Nissan plans EVs for Mississippi, scouts for a U.S. battery plant
By Joseph White
DETROIT (Reuters) -Nissan Motor Co said on Thursday it will invest $500 million to retool its U.S. assembly plant near Canton, Mississippi, to build two new electric vehicles, and a top executive said the automaker is looking for a U.S. site to build a battery factory.
Nissan said it plans to assemble electric vehicles for its Nissan and Infiniti brands in Mississippi starting in 2025. The automaker said it aims to have electric vehicles make up 40% of its U.S. sales by 2030. Nissan has outlined plans to invest $18 billion to expand its global electric vehicle fleet through 2030.
"We are investigating the right location and the right timing" to build the U.S. battery factory, Nissan Chief Operating Officer Ashwani Gupta said in an interview. "It should be soon."
Nissan operates two assembly lines in Canton, one building light trucks including the Nissan Frontier and the other assembling Altima mid-sized sedans.
Gupta said the Altima assembly line will be redesigned to build both electric and combustion vehicles. Additional space in the Canton factory will be repurposed for battery pack assembly and other operations as Nissan aims for more vertical integration.
The 19-year-old Canton complex employs 5,000 people. Nissan said it will retrain 2,000 workers as part of the new investment.
The proposed models will have new lightweight architectures designed for battery-electric powertrains, and autonomous driving technology, Gupta said.
"A significant amount of time and money (will be) spent on upskilling the workforce," he said.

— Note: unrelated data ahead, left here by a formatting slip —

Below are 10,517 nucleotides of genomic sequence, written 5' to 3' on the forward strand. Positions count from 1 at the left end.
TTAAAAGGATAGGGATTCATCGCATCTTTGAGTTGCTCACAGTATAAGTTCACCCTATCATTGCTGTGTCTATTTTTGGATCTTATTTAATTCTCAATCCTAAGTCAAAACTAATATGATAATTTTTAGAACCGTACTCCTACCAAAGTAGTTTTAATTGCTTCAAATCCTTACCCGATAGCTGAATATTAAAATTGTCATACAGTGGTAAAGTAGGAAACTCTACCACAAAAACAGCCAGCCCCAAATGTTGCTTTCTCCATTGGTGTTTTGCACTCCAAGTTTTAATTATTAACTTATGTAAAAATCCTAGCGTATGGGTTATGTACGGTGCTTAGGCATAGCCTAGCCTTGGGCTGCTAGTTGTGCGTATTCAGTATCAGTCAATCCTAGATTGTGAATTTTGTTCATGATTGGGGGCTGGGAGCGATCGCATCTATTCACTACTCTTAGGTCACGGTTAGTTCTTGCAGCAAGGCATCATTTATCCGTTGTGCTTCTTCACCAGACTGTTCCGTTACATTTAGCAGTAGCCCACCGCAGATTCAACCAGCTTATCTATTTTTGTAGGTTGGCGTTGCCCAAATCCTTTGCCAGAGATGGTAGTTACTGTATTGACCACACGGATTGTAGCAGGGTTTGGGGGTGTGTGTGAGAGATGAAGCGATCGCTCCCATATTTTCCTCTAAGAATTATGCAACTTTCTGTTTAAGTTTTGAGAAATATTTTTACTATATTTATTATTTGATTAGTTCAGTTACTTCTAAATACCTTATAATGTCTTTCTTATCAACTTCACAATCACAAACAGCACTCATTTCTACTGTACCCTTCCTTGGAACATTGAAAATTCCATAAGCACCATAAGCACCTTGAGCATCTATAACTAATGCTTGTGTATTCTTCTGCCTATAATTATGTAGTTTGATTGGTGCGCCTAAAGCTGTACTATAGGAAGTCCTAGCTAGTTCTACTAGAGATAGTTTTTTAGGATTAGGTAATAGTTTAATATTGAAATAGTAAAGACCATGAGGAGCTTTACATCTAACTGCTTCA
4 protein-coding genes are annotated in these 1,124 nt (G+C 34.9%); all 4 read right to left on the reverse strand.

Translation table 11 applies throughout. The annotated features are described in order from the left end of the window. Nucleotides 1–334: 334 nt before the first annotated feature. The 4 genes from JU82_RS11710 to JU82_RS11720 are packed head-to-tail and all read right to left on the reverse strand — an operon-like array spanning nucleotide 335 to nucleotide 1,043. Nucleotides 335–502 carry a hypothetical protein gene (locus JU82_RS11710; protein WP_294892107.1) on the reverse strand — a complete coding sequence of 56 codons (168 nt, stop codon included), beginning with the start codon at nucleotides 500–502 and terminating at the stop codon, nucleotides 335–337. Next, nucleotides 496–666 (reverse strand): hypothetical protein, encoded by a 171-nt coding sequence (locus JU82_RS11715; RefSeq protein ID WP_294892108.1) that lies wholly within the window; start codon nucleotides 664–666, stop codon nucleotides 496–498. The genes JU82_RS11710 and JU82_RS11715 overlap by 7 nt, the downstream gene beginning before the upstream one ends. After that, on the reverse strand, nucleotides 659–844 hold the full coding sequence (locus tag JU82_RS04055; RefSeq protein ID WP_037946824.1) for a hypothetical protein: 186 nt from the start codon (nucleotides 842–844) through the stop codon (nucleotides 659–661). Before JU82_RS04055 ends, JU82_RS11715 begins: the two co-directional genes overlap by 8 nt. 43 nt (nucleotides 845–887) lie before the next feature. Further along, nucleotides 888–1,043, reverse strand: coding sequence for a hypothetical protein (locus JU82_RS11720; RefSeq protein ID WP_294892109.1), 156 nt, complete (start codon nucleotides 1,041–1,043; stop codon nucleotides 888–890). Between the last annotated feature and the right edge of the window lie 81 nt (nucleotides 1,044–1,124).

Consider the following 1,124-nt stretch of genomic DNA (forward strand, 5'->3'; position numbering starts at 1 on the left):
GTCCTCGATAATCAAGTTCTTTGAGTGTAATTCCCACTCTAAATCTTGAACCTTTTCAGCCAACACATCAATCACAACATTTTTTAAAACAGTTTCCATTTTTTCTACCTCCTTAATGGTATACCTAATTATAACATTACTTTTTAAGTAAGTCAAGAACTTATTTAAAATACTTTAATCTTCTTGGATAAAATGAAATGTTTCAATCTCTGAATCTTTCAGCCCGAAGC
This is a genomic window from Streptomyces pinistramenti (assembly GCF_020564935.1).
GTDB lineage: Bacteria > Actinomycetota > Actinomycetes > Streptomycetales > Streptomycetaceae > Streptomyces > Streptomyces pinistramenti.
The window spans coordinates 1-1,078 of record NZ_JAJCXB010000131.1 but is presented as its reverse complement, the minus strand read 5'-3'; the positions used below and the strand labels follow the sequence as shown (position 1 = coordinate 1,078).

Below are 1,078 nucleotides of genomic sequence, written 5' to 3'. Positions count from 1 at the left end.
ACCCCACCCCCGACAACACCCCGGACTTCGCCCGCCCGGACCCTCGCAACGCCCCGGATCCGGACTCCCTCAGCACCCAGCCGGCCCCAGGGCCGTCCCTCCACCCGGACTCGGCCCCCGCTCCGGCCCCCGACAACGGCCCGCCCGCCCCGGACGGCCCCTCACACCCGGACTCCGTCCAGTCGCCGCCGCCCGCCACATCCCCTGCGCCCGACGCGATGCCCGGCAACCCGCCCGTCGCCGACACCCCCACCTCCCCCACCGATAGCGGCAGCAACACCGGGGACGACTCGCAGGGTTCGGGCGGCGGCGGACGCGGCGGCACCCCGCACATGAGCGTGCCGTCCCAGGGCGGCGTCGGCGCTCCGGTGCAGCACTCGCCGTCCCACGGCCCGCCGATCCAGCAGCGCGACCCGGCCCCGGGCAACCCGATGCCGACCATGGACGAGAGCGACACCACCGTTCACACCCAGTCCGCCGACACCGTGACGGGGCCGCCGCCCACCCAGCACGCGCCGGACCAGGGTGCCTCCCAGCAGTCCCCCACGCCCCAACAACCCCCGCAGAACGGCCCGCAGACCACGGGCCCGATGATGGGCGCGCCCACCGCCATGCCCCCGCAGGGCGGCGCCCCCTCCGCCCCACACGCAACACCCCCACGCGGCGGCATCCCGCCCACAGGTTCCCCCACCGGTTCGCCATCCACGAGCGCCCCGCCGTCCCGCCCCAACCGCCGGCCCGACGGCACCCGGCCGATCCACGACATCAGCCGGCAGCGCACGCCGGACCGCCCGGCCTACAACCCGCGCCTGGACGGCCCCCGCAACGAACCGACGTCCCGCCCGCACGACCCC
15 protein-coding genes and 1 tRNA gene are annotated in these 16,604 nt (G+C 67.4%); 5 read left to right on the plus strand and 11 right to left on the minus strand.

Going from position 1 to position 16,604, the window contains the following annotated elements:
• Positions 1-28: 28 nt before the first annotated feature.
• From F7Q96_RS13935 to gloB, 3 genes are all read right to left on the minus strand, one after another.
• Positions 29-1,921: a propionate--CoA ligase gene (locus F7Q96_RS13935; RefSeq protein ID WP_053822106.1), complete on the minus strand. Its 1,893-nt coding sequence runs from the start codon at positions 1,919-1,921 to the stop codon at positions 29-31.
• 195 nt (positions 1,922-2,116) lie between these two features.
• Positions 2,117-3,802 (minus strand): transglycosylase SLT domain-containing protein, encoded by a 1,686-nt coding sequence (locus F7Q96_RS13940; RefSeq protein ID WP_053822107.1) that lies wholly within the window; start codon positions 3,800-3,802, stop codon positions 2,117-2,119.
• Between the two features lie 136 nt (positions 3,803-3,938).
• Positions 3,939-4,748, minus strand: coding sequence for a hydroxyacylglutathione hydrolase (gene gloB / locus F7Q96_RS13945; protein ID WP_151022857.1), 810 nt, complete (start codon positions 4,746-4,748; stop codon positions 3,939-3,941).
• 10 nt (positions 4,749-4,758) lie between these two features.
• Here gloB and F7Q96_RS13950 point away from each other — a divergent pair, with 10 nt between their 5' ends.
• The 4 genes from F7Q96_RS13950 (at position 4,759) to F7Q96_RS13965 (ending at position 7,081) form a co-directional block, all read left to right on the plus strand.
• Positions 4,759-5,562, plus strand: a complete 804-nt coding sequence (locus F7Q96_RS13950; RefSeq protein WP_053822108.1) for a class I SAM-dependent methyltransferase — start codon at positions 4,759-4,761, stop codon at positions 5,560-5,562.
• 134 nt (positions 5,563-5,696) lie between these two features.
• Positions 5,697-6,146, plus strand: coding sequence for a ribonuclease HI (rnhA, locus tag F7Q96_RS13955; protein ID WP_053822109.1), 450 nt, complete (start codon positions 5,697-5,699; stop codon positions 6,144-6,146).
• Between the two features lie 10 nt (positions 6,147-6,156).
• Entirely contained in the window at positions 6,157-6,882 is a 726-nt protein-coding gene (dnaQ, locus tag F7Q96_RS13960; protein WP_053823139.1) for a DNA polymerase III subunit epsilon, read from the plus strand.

The automaker said the investment in Mississippi is "one of several" planned over the next five years to expand electric vehicle production in the United States.
Nissan's Mexican operations should also receive new investment related to electric vehicles, Gupta said. "Obviously, Mexico will be a part of it."
Nissan is investing as it sees markets becoming ready for electric vehicles, he said. "We are not going for a big bang."
Nissan has outlined plans to deliver 23 new electrified vehicles globally by 2030, including 15 battery electric models.
Nissan builds its compact Leaf electric vehicle at its complex in Smyrna, Tennessee, which gets electric motors from a Nissan factory in Decherd, Tennessee.
The Leaf, launched in 2010, put Nissan in the forefront of established auto manufacturers in the emerging electric vehicle market. But the Leaf, with 226 miles (364 km) of range, has been eclipsed in sales by Tesla's Model 3 sedan which has 358 miles of driving range per charge, according to the U.S. Environmental Protection Agency.
(Reporting by Joe White; Editing by Stephen Coates and Richard Chang)
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